Home arrow XML arrow Page 2 - XML Basics (part 2)

Splitting Up - XML

Now that you know the basics, this article explains how to use XML's more advanced constructs to author complex XML documents. Entities, namespaces, CDATA blocks, processing instructions - they're all in here, together with aliens, idiots, secret agents and buried treasure.

TABLE OF CONTENTS:
  1. XML Basics (part 2)
  2. Splitting Up
  3. Eating Humble PI
  4. XML And Alcohol
  5. The Name Game
  6. An Entity In The Attic
  7. Digging For Treasure
  8. The Man From IDIOT
  9. Endgame
By: icarus, (c) Melonfire
Rating: starstarstarstarstar / 5
July 28, 2001

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First up, CDATA. As explained in the previous article, the XML specification considers all text enclosed within tags to be character data. There is one important exception to this - CDATA blocks.

CDATA blocks are document sections explicitly marked as not containing markup, and are hence treated as character data by the parser. These blocks can contain pretty much anything - strings, numbers, symbols, ancient Egyptian hieroglyphics - and will be ignored by the parser.

A CDATA block typically begins with

<![CDATA[
and ends with

]]>
with the data enclosed within the two. Here's an example:

<?xml version="1.0"?> <manual> <function>split(str, pattern)</function> <description>Split a string <param>str</param> into component parts on the basis of <param>pattern</param></description> <example> <![CDATA[ <? split("apple, vanilla, orange", ","); ?> ]]> </example> </manual>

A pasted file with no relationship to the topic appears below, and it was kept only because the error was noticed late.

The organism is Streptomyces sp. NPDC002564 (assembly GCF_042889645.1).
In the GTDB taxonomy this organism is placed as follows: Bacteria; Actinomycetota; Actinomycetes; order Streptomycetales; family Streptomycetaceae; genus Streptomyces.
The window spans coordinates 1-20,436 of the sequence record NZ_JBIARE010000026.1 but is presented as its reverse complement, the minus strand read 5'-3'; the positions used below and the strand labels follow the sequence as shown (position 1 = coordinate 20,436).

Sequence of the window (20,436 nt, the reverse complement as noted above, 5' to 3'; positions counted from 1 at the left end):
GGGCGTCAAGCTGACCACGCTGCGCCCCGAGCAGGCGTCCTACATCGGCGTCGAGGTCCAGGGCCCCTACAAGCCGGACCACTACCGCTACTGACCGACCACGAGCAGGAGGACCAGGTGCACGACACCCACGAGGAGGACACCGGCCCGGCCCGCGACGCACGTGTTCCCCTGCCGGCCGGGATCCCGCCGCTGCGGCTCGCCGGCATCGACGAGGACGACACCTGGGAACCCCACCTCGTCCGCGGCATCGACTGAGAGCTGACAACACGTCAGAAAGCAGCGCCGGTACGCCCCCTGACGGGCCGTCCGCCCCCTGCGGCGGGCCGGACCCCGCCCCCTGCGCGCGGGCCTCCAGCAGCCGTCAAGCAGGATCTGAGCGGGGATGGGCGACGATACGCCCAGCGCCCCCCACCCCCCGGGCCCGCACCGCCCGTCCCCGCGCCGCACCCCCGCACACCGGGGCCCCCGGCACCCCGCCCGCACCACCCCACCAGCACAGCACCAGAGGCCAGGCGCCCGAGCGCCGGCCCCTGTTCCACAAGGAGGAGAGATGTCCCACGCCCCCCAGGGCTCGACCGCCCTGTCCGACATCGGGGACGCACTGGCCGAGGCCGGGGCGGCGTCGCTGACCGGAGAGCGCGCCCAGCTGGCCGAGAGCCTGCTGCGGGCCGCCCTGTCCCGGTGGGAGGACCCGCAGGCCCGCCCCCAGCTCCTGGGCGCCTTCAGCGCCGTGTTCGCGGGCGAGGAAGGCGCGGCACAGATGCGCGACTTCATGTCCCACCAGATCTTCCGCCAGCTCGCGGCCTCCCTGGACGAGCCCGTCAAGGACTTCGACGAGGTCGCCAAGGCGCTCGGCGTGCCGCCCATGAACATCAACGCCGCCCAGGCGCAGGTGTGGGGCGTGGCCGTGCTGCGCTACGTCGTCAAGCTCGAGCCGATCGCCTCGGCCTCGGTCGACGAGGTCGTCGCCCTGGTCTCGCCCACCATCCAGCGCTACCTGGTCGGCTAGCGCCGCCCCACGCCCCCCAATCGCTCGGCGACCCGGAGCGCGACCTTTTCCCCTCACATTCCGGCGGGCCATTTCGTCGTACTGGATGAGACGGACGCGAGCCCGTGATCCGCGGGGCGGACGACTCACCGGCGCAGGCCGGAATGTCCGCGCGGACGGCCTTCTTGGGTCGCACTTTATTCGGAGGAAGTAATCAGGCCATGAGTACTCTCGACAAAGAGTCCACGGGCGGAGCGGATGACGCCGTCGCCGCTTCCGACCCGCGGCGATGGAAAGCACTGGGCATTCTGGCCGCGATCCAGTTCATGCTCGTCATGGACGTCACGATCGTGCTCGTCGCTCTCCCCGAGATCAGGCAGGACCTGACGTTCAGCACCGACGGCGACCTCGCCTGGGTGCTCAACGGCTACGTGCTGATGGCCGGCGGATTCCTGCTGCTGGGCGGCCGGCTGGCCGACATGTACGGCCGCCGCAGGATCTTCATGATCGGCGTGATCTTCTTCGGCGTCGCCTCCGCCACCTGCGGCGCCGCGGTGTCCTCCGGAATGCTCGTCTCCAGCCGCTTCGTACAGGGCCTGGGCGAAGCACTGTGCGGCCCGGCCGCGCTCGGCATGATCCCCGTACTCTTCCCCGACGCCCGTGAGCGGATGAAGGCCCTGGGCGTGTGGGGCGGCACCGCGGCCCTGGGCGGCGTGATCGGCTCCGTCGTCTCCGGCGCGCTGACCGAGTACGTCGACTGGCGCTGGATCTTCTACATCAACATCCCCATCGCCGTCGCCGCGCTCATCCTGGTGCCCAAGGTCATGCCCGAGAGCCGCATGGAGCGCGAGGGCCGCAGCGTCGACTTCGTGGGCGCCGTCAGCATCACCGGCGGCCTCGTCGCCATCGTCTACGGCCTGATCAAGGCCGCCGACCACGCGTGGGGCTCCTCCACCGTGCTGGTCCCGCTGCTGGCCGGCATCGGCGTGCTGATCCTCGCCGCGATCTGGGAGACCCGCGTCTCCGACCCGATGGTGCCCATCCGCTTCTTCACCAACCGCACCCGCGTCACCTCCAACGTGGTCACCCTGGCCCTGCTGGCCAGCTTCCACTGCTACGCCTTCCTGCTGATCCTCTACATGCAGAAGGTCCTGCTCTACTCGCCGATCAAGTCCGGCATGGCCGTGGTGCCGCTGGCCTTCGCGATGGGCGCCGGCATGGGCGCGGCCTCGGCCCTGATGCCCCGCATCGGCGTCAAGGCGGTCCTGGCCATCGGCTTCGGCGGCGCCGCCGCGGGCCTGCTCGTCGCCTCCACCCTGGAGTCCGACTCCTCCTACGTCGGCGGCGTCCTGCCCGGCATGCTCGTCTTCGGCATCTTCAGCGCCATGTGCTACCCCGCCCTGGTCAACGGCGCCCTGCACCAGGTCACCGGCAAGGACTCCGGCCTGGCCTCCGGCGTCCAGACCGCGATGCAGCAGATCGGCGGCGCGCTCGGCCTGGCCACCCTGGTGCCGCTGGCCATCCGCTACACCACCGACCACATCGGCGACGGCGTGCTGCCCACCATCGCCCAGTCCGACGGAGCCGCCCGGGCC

CDATA blocks make it easy to add large blocks of text (including text containing special characters, symbols or program code) to an XML document, yet have the parser treat it as regular character data. And so, while a parser might choke on this,

<?xml version="1.0"?> <secret_message> <from>Our man in Paris</from> <to>Director, Special Operations</to> <coded_body_text> 12637 0%%348 83483 89238 82383 10341 0*049 27216 02039 84585 18127 45759 3@492 83%84 22829 238#3 92345 72310 53467 12941 92461 40149 7^&291 21271 46101 42356 74(@1 4!128 47353 #511~ 473~7 12942 38#53 45628 </coded_body_text> </secret_message>
it will be absolutely fine with this.

<?xml version="1.0"?> <secret_message> <from>Our man in Paris</from> <to>Director, Special Operations</to> <coded_body_text> <![CDATA[ 12637 0%%348 83483 89238 82383 10341 0*049 27216 02039 84585 18127 45759 3@492 83%84 22829 238#3 92345 72310 53467 12941 92461 40149 7^&291 21271 46101 42356 74(@1 4!128 47353 #511~ 473~7 12942 38#53 45628 ]]> </coded_body_text> </secret_message>
Obviously, you cannot include the ending sequence

]]>
within a CDATA block, as this would merely serve to confuse the parser. If you need to include this sequence within a CDATA block, it needs to be written as

]]&gt;


This article copyright Melonfire 2001. All rights reserved.

 
 
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